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8 erthygl ar y dudalen hon

z -_ - - -— : EX-SERVICE MEN.…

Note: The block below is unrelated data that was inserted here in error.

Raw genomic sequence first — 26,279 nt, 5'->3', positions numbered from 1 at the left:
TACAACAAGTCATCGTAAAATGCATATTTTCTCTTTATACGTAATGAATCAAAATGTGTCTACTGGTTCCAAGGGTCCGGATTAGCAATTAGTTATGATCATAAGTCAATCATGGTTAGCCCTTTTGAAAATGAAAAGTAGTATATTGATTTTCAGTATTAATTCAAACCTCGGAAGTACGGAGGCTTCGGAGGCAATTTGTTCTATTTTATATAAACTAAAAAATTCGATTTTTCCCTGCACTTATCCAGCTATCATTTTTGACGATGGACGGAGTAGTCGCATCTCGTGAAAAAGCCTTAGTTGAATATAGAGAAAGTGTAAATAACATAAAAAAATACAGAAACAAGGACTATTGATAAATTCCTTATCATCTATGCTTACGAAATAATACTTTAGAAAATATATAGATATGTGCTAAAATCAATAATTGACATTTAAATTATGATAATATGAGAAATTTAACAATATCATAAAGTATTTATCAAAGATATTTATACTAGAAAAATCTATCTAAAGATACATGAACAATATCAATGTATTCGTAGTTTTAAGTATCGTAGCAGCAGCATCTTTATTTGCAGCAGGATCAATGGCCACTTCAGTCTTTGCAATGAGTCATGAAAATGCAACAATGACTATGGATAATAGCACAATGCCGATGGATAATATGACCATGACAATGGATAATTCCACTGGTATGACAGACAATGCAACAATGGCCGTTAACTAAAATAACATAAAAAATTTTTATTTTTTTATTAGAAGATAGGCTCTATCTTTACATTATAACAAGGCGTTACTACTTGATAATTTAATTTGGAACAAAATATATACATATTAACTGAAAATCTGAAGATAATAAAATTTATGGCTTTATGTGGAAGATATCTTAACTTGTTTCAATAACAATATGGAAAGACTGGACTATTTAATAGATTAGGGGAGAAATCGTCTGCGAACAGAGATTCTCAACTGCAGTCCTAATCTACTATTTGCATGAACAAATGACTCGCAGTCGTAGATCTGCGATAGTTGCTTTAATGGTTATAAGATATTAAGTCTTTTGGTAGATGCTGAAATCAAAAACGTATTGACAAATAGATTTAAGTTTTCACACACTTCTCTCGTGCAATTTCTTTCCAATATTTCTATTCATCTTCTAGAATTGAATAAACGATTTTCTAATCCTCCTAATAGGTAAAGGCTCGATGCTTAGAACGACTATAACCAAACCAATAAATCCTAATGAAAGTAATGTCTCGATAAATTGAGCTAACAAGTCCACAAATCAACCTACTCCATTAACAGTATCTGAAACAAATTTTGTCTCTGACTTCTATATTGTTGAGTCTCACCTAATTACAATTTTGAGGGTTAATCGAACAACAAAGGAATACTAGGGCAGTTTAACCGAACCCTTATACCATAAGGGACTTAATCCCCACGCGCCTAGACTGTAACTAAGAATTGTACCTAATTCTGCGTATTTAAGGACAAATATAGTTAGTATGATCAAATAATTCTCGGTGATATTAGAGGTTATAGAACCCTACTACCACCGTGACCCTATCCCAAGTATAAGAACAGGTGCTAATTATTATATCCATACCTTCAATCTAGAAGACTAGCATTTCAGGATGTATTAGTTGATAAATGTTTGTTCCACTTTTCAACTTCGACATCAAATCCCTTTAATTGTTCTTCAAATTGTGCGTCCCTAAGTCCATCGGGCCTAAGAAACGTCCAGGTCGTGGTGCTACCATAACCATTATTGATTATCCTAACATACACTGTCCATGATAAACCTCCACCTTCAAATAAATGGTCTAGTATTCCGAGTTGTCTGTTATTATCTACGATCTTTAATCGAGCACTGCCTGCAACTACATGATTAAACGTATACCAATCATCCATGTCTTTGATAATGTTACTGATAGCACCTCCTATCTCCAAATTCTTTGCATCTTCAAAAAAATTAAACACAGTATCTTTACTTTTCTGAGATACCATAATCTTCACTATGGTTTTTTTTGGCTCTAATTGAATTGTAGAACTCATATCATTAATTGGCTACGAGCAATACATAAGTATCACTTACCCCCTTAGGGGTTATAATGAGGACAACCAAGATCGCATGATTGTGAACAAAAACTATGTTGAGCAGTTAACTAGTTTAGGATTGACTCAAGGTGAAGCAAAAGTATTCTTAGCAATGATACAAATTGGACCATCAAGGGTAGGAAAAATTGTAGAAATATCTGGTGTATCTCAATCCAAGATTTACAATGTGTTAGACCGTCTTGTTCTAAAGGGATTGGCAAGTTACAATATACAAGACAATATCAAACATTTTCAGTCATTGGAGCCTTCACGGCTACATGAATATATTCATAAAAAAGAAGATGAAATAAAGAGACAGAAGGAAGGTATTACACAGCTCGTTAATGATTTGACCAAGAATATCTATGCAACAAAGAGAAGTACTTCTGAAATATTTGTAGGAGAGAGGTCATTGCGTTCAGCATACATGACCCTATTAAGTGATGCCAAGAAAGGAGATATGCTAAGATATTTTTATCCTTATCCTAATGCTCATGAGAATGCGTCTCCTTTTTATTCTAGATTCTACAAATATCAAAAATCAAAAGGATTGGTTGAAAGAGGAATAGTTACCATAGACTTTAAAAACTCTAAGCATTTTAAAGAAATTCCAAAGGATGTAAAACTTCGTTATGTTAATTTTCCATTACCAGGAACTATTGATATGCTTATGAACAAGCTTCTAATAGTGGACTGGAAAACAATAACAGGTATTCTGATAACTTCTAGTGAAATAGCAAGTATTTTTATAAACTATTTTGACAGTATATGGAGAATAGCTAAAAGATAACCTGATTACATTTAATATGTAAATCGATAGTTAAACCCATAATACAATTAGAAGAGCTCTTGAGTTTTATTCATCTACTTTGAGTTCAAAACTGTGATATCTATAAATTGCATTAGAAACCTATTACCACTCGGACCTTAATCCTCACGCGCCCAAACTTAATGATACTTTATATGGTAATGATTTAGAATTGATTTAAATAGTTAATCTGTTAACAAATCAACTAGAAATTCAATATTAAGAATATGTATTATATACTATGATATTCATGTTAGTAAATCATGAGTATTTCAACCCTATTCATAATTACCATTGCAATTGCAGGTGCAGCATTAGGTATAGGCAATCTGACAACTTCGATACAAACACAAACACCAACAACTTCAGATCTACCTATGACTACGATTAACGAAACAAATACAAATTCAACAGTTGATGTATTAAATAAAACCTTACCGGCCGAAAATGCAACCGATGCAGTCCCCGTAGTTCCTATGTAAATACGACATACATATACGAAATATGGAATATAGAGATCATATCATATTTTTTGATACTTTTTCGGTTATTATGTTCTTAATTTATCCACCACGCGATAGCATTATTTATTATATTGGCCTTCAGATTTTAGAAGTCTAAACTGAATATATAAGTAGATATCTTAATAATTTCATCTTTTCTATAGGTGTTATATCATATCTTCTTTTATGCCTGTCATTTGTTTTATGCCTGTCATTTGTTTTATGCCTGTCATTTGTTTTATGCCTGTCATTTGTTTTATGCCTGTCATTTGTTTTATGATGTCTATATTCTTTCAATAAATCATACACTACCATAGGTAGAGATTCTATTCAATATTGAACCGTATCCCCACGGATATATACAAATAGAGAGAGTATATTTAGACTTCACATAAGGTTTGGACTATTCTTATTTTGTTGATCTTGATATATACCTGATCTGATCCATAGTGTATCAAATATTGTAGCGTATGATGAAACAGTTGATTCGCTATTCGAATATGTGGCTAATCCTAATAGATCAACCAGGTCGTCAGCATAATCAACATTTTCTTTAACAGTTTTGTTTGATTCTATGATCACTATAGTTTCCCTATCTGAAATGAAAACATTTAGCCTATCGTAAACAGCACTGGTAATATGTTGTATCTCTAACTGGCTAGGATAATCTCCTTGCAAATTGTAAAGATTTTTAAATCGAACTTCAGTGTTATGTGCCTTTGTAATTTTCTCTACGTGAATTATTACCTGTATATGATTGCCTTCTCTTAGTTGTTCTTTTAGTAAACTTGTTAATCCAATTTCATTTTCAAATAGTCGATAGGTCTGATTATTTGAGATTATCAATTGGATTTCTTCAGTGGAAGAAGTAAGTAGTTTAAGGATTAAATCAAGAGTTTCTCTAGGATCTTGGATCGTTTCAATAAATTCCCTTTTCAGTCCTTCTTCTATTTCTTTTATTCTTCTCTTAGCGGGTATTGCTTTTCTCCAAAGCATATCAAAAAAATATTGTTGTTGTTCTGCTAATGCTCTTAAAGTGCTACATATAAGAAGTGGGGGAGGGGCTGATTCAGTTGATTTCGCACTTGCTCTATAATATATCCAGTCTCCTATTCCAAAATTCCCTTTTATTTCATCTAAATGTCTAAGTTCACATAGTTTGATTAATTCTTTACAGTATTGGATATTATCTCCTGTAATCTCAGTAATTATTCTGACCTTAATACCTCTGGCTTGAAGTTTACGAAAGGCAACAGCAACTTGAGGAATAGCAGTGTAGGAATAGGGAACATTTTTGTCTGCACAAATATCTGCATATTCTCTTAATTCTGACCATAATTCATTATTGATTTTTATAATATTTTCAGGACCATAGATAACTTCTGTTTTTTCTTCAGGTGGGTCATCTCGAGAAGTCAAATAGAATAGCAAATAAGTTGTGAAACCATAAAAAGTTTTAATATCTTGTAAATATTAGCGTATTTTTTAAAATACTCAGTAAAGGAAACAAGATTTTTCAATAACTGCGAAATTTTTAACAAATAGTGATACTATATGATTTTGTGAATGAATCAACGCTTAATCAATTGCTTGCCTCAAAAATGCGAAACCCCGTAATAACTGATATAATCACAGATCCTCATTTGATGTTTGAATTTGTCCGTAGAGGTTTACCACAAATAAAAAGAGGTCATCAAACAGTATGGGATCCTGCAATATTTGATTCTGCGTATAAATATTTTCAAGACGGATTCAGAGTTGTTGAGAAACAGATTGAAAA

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z — EX-SERVICE MEN. 1 > RECOGNITION DINNER AT I ABERGAVENNY. 4[0 ENTERTAINED. Some difficulty has K- experienced at A'»cr- £ avormy as to the fon;i 01 public recognition \Thich should be given t., local ex-service men, and the varying suc.uc.stion>, 'coupled with the question of finance, < vcasioneii a little delay. However, it was gencally agreed, after due con- sideration, that it was best to carry out the original intention of giving a dinner to all who wished to participate. This took place on Saturday in the Market Hall, which was the only possible place in the town to accommodate 1 1- e rtiui l )er of mei7 sucit a large gathering. The number of men who attended the dinner was not as large as was expected, for out of some 600 invitations or applications onlv about 400 responded. In addition to tIp dinner it had. been intended to present the men with addresses, but these were u-'i. ready, and they will therefore he sent to their homes. The preparation of the Market Hall had entailed a lot of work, but this was ably carried out by a number of willing helpers, I,{ whom Mr. Trevor Jon.cS, Mr. Charles Dowues, and Mr. Percy Fraser should be specially mentioned for their labours in regard to the decorations. The dinner was admirably served by Mr. and Mrs. Williams, of the Hen & Chickens, the menu being as follows —Roast beef, boiled beef, roast mutton vegetables sweets bis- < uit3 and cheese. The fare provided was liberal, aii'I seemed to be thoroughly appreciated by the men. Cigarettes were given by Messrs. Ogden Bros., Godfrey Phillips. Hignett Bros., P. & J. Smith (Glasgow), Yernis & Co.. R. & J. Hill, Stephen Mitchell & Co. beer was provided by Delafield s Brewery, IJanfoLst Brewery, Messrs. Arnold Perreit & Co and aerated waters by Messrs. Bath. Hansard, and Carter. Mr. C. W. Harris lent the piano. The Mayor (Aid. Z. Wheatley, J.P., (Maer Hedd y Fermi) presided at the head table at the bottom of the Market Hatt, and was supported bv Councillor G. R. Plowman (Deputy Mayor) and the following officers -Major-General A. Sofly-Flood, C.B., C M G., D.S.O. I,t.-Col. E. B. Herbert, Col. W D. Steel, V.D., Lt-Col. J. G. Bishop, O.B.E., Col. H. Miers, D.S.O., Capt. F. P. J. Hanbnry, Major B. W. Powlett, Major J. R. Jacob, Capt. S. T. Beard, O B.E., Capt. B. J. Francis, Lt.-Col Mangels, Major Budd, Capt. Tresawna, Lt. Bishop, Lt. Gough, Lt. Sifton, Capt. Moon, Lt Nicholls, T,t. Powlett, Lt. Hannan, Lt. H. G. Lemon, Lt. Mitchell, 1.1:. Powell, Lt. G. Hiley, Lt. Evans, Lt. Powell, Lt. Beveridge, Lt. Close, Lt. Mansfield, Lt. Crutdiley, and others. Good Soldiers and Good Citizens. I Major-General Solly-Flood, in proposing the toast of The King," in a speech of soldierly brevity, said that it was a great pleasure to him to be amongst them that night. As an officer and pre-war soldier he had been through it himself. They had been comrades in beating the Boche, and they were also comrades in the matter of home-coming, which meant so much fa those who were survivor-, meant more to their wives and families, and meant even more still to their dear land of liberty — England. (Ap- plause) Thev had shown England that they were good citizens by their upright life and Lidustry and good hard work, without any Bolshevism. Let them help her to take the satne place in commerce as she had done in battle among the nations of the world-first, for that was the only place for her. (Applause). It was a great pleasure to all to brighten their .home-coming, and as best they could afford to mark their appreciation of their loyal service to their King and country. Major-General Solly- Flood then submitted the toast, which was heartily honoured. The toast of The Prince of Wales and the rest of the Royal Family" was proposed by Col. W. D. Steel, who remarked that the Prince of Wales was striving hard to follow in the footsteps of his noble grandfather, and no doubt many of them had seen his nimble little figure going about the battle front during the war. He had much pleasure in proposing his health. This toast was also enthusiastically honoured. Our Glorious Manhood. I Tke Mayor, in proposing the next toast, said: I Mayor-General Solly-Flo jd, Officers and Gentle- men, I have the honour to propose the toast of Our Guests." It is one which I can assure you gives me the greatest pleasure. I fear that I cannot find words that will express my feelings and those of the burgesses in this ancient liorough, to show you and your comrades how desirous we are to give you a right royal wel- ciesirous we are to g L;-e z come home and if I fail to give expression to my feeling, I must ask you to put it down to the feeling that one experiences when overcome with emotions of joy and gladness. Our minds must go back to the scene that was enacted in this building five years ago, when the news was pro- claimed that this country was called upon to make the greatest decision in its history, owing to a harsh and cruel challenge which was thrown down, and the echo of which re-echoed over the deep as a direct challenge to the nobility of our race. The answer given by the leaders of the day was wor'hy of the great count y and the great Empire of whi h we form a part. On the ist of August, 1914, this country was, by CQffltiioa <-ocisr-nt, aqrrutted to be «•- most unwarlike people in the vrori^ c, which, I am afraid, was I '>' by the lethargy of its citizens, whilst on the Coutfnent every male adult from the time he arrives at the years of intelligence looks upon war as part and parcel of his life. Thus they were prepared for the terrible fight that was to I rage practically throughout the world for five -ears. But the clarion call that rang out in this country was responded to in such a manner as was never known. Millions of men who had never fought before rushed with wild en- thusiasm to the call and rallied in defence of the • >id flag. Their numbers were such that we, although the premier manufacturing conuntry, .<tuld not cope with the demands for arms to • ■quip them for the fray. Therefore we have reason to be proud of the manhood of this country, amongst whom are numbered our guests of this evening. I venture to say that never in t; e history of the world has there been sach a multitude of men who have displayed for t .1 period of nearly five years such sustained courage. Whilst we are proud of our soldiers, we are as proud of our sailors and, mercantile seamen, and I venture to say no one can fully estimate the constant strain upon the courage and devotion to duty of our seamen. I am sure vou would not like me to omit giving a word of praise to those brave women who faced all dangers to attend and comfort the wounded on the various fields of battle. In closing, I must say a word about the multitude of silent men, women and children who quietly bore the rack- ing strain and anxiety and other griefs in their itomes. These have been years when in millions of homes in this land every knock on the street door sent a shudder of fear through anxious hearts. It often brought a message of desola- tion indescribable. We shall only know on that great dav what agony this war has brought to millions of home. It can only then be known the runount of silent heroism which has been dis- played in enduring that grief. And here and now it is well to remind this country that all classes have suffered alike. I therefore, in all sincerity, give the health of our guests. Lt.-Col. Bishop, in responding, returned thanks for the enthusiastic welcome and said they were all glad to get home once again. Major-General Solly-Flood had spoken about comradeship, and he hoped that in the days to come thev would all be comrades together in verv truth. Pioneer A. Douglas also responded, and said that the men very much appreciated the recep- tion which had been given them. The Peace Mayor. Lt.-Col. E. B. Herbert submitted the toast of The Mayor, Aldermen and Burgesses of Aber- gavenny," and in doing so said that he felt it a great honour, as an old soldier, to be present lucaong a gathering of men who had done their duty, and he regarded it as a compliment that he should be asked to propose the toast of the Mayor and Corporation of Abergavenny. He knew the Mayor personally, and he knew that he had done a considerable amount of volunteer- ing in his lifetime, and he had been of consider- able assistance to him (Lt.-Col. Herbert) in regard to the raising of the Monmouthshire Volunteers. He had tilled the office of Mayor very faithfully and loyally and well during the "War, and now he was the Peace Mayor. There had been manv Mayors of Abergavenny, but none, in his opinion, had come up to the standard set by the present Mayor. He had done work which no Mayor in Abergavenny had done before, and he had done it excellently, and he hoped that he would have a peaceable and pleasant time during the remainder of his office. The toast having been duly honoured, the Mayor and Councillor Plowman suitably re- sponded and returned thanks for the hearty manner in which the toast had been received. The toast of The Subscribers and Enter- tainers" was propos-eit by Major J. R. Jacob, He said that when war was declared Aberga- venny mustered very strong forces, and there were very few able-bodied men left in the town after the first few months. When the men were wanted they were forth* riming. When they came back they were asked what they wanted, in the shape of a welcome, and there was a ) I difficulty in finding out what they desired. Some wanted things which were beyond their I means, but when it came to a reasonable sug- gestion there were plenty of people ready and willing to provide the means of entertaining them. He coupled with the toast the names of I Mr. Trevor Jones (who had not only subscribed liberally, but had also done the decorations) and Mr. John Owen Mr. Johu?\veu, in resp"ns?.. said that the sub- scribers felt it a great honour to contribute to that entertainment or to do anything for their guests thar evening. The war had taught us a great lesson—that whether a nan had culture and learning or not, A man's a man for a' that." (Applause). He sincerely hoped that the time would never come when they would forget that lesson, but that they would always look upon a soldier, whether he he clothed in broadcloth or fustian, as a brother. As King Henry V. said, He who sheds his blood with me shall fie Uly brother." Those were his sentiments (Applausei. It was found impossible to carry the musical programme through in its entirety owing to the difficulty of the artistes making themselves heard, but songs were given by Messrs. A. Best, W. H. Garner, F. Wiugrave and IF. Parker, the accompaniments being played by Mr. J. R. Rosser, A.R.CO. Before the company broke up, Auld Lang Syne was sung, with clasped hands. A. ■